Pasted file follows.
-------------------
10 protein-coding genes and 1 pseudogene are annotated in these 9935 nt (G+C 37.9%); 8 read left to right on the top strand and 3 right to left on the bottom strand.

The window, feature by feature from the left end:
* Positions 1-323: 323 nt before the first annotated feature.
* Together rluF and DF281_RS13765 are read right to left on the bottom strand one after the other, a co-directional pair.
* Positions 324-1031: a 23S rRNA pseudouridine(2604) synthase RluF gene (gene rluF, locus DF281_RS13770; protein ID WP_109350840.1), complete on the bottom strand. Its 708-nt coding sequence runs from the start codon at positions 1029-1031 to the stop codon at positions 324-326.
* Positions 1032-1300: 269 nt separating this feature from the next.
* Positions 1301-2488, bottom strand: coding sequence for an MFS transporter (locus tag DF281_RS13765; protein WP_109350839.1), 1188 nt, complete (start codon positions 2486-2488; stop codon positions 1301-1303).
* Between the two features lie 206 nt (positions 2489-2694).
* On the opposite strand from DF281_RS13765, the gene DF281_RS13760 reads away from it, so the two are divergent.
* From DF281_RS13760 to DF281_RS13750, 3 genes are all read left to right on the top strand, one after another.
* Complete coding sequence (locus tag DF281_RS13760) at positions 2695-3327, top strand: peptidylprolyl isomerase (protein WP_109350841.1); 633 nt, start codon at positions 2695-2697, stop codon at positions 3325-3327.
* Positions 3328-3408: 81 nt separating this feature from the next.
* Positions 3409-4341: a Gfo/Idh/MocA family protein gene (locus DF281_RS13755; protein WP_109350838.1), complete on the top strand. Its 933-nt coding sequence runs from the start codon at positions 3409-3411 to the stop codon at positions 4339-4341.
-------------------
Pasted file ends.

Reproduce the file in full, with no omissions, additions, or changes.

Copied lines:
10 protein-coding genes and 1 pseudogene are annotated in these 9935 nt (G+C 37.9%); 8 read left to right on the top strand and 3 right to left on the bottom strand.

The window, feature by feature from the left end:
* Positions 1-323: 323 nt before the first annotated feature.
* Together rluF and DF281_RS13765 are read right to left on the bottom strand one after the other, a co-directional pair.
* Positions 324-1031: a 23S rRNA pseudouridine(2604) synthase RluF gene (gene rluF, locus DF281_RS13770; protein ID WP_109350840.1), complete on the bottom strand. Its 708-nt coding sequence runs from the start codon at positions 1029-1031 to the stop codon at positions 324-326.
* Positions 1032-1300: 269 nt separating this feature from the next.
* Positions 1301-2488, bottom strand: coding sequence for an MFS transporter (locus tag DF281_RS13765; protein WP_109350839.1), 1188 nt, complete (start codon positions 2486-2488; stop codon positions 1301-1303).
* Between the two features lie 206 nt (positions 2489-2694).
* On the opposite strand from DF281_RS13765, the gene DF281_RS13760 reads away from it, so the two are divergent.
* From DF281_RS13760 to DF281_RS13750, 3 genes are all read left to right on the top strand, one after another.
* Complete coding sequence (locus tag DF281_RS13760) at positions 2695-3327, top strand: peptidylprolyl isomerase (protein WP_109350841.1); 633 nt, start codon at positions 2695-2697, stop codon at positions 3325-3327.
* Positions 3328-3408: 81 nt separating this feature from the next.
* Positions 3409-4341: a Gfo/Idh/MocA family protein gene (locus DF281_RS13755; protein WP_109350838.1), complete on the top strand. Its 933-nt coding sequence runs from the start codon at positions 3409-3411 to the stop codon at positions 4339-4341.